Mike Briffett, President of Leeds Chamber of Commerce, who is a chartered surveyor with Clarion Housing Group, said, levelling up must mean creating opportunity and a more resilient economy.

"Talent is based everywhere, but whether you succeed can depend on where you're born and who your role models are.

"Fundamentally, a lot of the fabric of the economy is worn out and it is critically important that we have better infrastructure. It is the building block that enables the economy to flourish.

"Development has a role to play in levelling up. We need to focus on the social value that development can create when done responsibly; the creation of jobs and opportunity, a better place to live and better health and wellbeing."

Amanda Beresford, the head of planning at the law firm Schofield Sweeney, who is the immediate past president of Leeds Chamber of Commerce, said: "We need to capitalise on the assets we have got. Planning is a vital part of the levelling up agenda. We need to integrate local neighbourhoods with the regional and national picture. Any levelling up plan must focus on assets across the whole of the region.

Ms Beresford said that having a level of certainty is good for business and the local authority has a really vital role to play, although spending cuts have badly affected planning departments.

She added: "Health and prosperity are linked together. The more prosperity is spread around the region, the better everyone's health will be."

Tom Riordan, the CEO of Leeds City Council, said: "Councils are under-recognised, they are big employers and landowners. It's critical to get public services right in order to help businesses attract investment.

"We are building 3,000 homes a year in the right places in the city. Councils can provide an element of certainty and in Leeds we have helped to deliver the (First Direct) arena and two major shopping centres over the last decade. You can make your own weather by providing high quality services."

Coun Andrew Waller, executive member for the economy and strategic planning at York City Council, said York is twinned with the towns of Dijon in France and Munster in Germany.

He added: "They have so much more freedom than we have.

"In Dijon they have developed their own tram system because they have been given the flexibility to do what the city needed when it came to public transport. There is no problem there with finding an integrated transport solution.

"We would love to have the power to do that in York. Our children would have more life chances in a country like Denmark, where there is less social inequality, than in the UK where power is centralised around London."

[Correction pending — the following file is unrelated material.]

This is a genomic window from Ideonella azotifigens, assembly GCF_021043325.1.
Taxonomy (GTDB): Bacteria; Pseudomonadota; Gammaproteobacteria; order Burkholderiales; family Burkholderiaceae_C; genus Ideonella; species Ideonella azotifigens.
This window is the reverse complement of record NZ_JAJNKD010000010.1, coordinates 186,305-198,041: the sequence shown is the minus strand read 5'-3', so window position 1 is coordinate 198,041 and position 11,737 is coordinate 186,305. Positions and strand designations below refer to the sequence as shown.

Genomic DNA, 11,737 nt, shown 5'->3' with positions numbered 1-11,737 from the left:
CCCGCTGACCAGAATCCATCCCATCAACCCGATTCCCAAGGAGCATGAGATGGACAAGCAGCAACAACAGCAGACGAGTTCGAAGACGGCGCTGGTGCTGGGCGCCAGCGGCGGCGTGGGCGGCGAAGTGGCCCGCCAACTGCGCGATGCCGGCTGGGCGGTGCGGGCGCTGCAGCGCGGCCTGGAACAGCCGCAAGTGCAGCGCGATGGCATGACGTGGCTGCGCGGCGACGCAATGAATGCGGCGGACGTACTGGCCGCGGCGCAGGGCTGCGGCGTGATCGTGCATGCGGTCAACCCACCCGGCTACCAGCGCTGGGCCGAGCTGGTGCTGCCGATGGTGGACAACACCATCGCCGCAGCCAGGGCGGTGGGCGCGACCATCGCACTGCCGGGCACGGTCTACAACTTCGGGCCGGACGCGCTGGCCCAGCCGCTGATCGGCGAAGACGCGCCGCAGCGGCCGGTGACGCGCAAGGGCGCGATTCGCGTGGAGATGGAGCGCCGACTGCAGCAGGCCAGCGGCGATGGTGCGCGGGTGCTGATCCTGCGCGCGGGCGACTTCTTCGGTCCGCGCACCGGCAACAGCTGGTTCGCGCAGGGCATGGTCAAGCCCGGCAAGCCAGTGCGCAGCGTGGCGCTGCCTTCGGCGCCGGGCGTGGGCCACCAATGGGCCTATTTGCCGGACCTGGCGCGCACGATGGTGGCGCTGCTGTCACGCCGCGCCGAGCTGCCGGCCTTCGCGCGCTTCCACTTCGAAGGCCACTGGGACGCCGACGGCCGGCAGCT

Ken Cooper, managing director of Venture Solutions at the British Business Bank, said it was important for the North to recognise its strengths, be aspirational and stress the role it can play in boosting GDP in its conversations with the Government.

He said: "A really key part of my job is promoting equity investment, which helps to create economic activity leading to good jobs, higher incomes and better health outcomes; as well as new products and technologies that can improve quality of life. That only works because of the great business talent we have in the region.

"Instead of focusing solely on what the North wants we should also be talking about what the North can offer to the UK economy, levelling up is about making a sound investment in the future of the UK, one that will pay dividends.”

"Increased investment can generate wealth that will improve health outcomes and the quality of life."

Mick Grace, a director of Turner & Townsend, stressed that it was in Yorkshire people's DNA to tackle inequality and injustice.

"Your place of birth shouldn't dictate the length or quality of your life."

He said 'levelling up' was fundamentally about rebalancing long standing social and environmental divisions.

"We have something unique in Yorkshire, but we want a level playing to ensure our voice is heard equally alongside others. Yorkshire is ready for investment and united on levelling up so let’s make change happen today."

“There was a huge amount of energy for this discussion and being together in person was a fantastic reminder of the passion that people have for this region and its communities. As a global business with its headquarters in Yorkshire, this event was great way to mark our 75th year.”

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West Yorkshire Mayor Tracy Brabin
Ralph Pickles of the Institute of Directors
The roundtable was chaired by Greg Wright, The Yorkshire Post's deputy business editor